So we just found out that the civil ceremony can only be held on the first Saturday every month (small town)… so we're looking at a date change! It looks like we may be hosting some additional patriotic festivities the day after the wedding…more to come!

Mittwoch, 26. August 2009

A weekend away

This weekend was spent in Amsterdam, visiting two friends from the states who are spending a week vacation there. It was just beautiful, not in the least because the weather was perfect, and Amsterdam is just the right kind of city to wander around under sunny skies. We mostly just soaked up the romantic canal-lined streets and chatted, every now and then sitting down in a cafè to drink some beer or wine or simply gazing at the boats tuckering by. We also took a lovely boat tour on a small, wooden boat through the waterfront area of the city, a once warehouse/shipping port and now-turned modern living area. We gazed into people's waterside homes and admired their fine tuned mixing of design pieces with all around Amsterdamy coziness. Lovely. Yet another European city that I could most certainly call home.

It was great to see my friend Miss Spunky Glasses (currently searching for a new pair!) also because we got to talk wedding! I was awestruck when she brought a HUGE stack of American bridal magazines (magazines are really heavy!) and we spent a lot of time sitting at cafès and flipping through them and pointing out the things we liked/didn't like. Plus, German bridal magazines, like so many things wedding here, are proverbially dusty and traditional, and, well, boring. Not that German weddings are boring… it's just… there isn't a lot of spunk or creativity surrounding the whole thing, in my opinion. But maybe I just like American magazines better :)

So the planning took a bit of a hiatus for the relaxing weekend, and I came back to a stack of things to do and swearing to eat right and exercise after a somewhat indulgent trip. Since our mode of transport of choice was the night train, we were somewhat less than perky upon arrival in Munich, and for some reason when I am feeling that drag from lack of sleep, I attempt to compensate by eating extra calories. Let's just say that I topped off my burger king breakfast with a nice dinner of Pringles and wine by the river with my friend Miss Giggles by the Isar river. But I swear, starting today….

In terms of wedding planning, I feel like I have been doing more reconsidering than actual decision making. The momentum of the first couple of weeks has faded somewhat, but then again, some things are good to mull over, including:

-the dress (I have lots of ideas and examples and am already planning my dress buying trip for February/March to the US)
- the wedding party (I am waiting for our meeting on September 6th with Oliver to hear his thoughts and opinions on the ceremony, as well as to meet with our venue this weekend to talk about ceremony possibilities among other things)
- the photographer (I am rethinking my original budget/priorities and have written about ten other photographers for quotes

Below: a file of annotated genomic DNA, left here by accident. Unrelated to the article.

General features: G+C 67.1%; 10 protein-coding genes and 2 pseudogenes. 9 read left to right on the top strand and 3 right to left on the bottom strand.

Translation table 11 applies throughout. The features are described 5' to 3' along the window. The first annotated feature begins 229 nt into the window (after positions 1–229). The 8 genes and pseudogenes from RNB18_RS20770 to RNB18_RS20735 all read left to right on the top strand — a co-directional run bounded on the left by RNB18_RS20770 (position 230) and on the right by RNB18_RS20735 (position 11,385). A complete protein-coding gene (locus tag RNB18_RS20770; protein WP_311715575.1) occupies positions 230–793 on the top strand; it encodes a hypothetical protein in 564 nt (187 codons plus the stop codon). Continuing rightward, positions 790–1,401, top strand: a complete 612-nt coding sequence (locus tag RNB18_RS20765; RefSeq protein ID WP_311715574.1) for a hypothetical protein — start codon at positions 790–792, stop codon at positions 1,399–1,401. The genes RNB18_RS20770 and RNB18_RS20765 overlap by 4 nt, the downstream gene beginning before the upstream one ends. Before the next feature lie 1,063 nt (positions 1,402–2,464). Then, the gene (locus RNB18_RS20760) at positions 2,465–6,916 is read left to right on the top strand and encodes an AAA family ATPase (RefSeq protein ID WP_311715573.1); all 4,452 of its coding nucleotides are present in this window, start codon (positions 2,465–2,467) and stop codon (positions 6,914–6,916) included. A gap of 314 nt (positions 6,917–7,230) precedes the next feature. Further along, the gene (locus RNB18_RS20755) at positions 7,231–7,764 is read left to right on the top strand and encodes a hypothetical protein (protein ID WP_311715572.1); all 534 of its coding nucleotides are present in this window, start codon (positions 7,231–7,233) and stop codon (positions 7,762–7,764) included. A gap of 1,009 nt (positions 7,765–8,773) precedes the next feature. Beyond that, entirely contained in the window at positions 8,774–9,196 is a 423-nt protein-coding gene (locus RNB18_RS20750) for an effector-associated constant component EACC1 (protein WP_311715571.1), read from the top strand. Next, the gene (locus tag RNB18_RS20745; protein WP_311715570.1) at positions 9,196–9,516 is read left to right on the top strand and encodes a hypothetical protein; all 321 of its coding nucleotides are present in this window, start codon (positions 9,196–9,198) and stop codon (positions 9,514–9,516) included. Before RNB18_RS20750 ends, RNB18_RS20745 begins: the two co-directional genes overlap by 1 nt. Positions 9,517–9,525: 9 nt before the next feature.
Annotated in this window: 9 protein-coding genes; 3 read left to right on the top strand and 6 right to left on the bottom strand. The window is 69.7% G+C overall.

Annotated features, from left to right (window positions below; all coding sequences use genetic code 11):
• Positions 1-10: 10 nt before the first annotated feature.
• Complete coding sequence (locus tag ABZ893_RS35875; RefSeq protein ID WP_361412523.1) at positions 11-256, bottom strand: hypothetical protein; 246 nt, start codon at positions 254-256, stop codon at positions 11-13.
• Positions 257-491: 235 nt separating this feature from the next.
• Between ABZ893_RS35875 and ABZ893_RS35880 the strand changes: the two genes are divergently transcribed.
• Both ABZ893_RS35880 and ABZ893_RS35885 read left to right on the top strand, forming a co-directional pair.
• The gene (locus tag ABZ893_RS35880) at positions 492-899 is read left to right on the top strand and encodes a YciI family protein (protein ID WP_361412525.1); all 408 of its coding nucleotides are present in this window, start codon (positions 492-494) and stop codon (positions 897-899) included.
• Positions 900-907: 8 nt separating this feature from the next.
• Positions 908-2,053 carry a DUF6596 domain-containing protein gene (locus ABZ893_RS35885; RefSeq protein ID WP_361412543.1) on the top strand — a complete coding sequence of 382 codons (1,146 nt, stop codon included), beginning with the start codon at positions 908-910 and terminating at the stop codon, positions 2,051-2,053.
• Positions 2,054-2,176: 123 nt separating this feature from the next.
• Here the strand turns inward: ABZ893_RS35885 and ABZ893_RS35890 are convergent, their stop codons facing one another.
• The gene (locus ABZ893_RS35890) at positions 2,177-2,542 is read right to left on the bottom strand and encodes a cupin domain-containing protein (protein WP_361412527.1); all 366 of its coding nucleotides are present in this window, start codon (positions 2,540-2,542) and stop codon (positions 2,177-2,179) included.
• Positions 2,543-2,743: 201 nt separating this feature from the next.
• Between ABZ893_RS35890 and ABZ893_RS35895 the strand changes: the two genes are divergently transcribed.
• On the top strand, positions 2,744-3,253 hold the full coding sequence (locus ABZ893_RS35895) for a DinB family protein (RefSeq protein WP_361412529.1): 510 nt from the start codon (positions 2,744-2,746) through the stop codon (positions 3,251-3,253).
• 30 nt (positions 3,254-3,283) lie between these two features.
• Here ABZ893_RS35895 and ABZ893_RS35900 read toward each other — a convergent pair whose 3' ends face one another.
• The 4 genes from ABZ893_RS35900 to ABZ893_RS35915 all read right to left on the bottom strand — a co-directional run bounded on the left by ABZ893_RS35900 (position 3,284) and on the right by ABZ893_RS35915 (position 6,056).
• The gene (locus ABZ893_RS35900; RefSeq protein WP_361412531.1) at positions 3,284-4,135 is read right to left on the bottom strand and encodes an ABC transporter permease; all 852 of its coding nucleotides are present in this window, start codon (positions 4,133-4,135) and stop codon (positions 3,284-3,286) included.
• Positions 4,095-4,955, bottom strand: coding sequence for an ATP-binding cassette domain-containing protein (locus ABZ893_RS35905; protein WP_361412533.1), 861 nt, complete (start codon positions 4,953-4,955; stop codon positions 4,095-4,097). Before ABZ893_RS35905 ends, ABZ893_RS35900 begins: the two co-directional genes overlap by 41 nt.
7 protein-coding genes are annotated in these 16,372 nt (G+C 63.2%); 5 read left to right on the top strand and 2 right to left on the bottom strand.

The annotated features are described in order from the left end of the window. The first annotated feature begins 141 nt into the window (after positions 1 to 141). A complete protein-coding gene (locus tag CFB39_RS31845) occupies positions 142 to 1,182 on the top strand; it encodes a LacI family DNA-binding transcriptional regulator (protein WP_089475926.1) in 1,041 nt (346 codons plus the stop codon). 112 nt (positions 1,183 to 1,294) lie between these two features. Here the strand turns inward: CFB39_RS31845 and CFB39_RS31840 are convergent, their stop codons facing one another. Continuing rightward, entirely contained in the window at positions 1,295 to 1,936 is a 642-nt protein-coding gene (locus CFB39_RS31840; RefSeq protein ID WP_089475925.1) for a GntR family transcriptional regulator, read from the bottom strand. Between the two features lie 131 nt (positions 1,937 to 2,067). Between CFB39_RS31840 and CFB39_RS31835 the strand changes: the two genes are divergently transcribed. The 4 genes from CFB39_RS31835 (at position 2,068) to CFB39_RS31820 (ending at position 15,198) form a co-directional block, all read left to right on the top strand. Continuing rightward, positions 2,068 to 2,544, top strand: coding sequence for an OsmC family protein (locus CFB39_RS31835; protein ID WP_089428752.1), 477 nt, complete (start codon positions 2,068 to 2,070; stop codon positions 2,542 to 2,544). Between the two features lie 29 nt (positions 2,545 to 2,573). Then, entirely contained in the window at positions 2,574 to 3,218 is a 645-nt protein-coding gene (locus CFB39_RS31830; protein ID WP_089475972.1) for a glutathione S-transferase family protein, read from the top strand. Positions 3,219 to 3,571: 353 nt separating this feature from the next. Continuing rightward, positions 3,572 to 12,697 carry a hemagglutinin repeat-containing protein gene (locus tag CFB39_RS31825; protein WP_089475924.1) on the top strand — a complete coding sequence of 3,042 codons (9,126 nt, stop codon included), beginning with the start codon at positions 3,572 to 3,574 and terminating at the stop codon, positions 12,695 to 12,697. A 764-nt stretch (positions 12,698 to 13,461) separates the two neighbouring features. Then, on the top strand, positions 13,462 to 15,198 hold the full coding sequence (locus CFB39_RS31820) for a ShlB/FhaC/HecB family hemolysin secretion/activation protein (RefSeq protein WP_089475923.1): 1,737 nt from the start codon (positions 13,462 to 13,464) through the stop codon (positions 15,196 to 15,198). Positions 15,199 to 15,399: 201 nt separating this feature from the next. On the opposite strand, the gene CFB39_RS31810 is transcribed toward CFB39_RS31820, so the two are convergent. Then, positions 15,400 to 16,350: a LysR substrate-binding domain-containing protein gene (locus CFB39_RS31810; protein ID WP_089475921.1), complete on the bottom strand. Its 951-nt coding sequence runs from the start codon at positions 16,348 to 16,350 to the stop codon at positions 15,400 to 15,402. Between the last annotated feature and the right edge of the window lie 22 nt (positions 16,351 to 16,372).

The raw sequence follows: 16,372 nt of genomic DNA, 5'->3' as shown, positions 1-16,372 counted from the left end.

- -the color scheme (I saw a bouquet at a beautiful market in Amsterdam that had all my previously mentioned colors plus a shade of peachy orange – beautiful! That might be just the kick we need)
- save the dates (still trying to decide if we should go for a simple photo card, a hand drawn picture including our logo and a cute slogan or a magnet! Also still trying to decide if doing that engagement shoot is worth the money)

Phew. I have to be honest, writing this blog is actually a really great therapeutic way to sort out my thoughts. Thanks again to Miss Spunky Glasses (did you find new ones?!) and Mr. McIcecream for the wonderful weekend in Amsterdam!!!!!!

Donnerstag, 20. August 2009

Basking in the glow...

So what exactly am I doing when I'm NOT planning the wedding? Lots, actually! The sun is shining and the boy and I are soaking it up in every possible way: grilling on the river, going to the pool and going to biergartens. It sounds cheesy, but it's reminding me of how we fell in love! What a setting.

Today it was so hot that my colleagues and I went to the English Garten and changed into bathing suits. We then walked a bit up the river that snakes through the park and jumped in, floating all the way back to our spot. LOVELY. It made it hard to go back to work, but it's easier knowing that I'll be meeting friends later on the Isar to go grilling for the second day in a row and the third time this week.


Just to describe the scenery a bit, the Isar is the river that runs alongside Munich. I say alongside instead of through because most major cities with a river are built around the river, which makes for some beautiful pictures, but mostly a not-so-clean river. In Munich, the Isar served as the eastern boundary of the city for centuries, so while the city has certainly expanded around it, the Isar retains that off-the-beaten-path feeling. The best part of the river near Munich is, in my opinion, near our apartment. It's called "the Flaucher", a section of the river dotted with stony islands and scruffy trees and a long wooden footbridge connecting them. The river runs through in rivlets and waterfalls, and there are several pools deep enough to swim in, or you can just let yourself be swept along with the light current. The city of Munich actually filters the river water for swimmers, so there are no worries about icky side effects!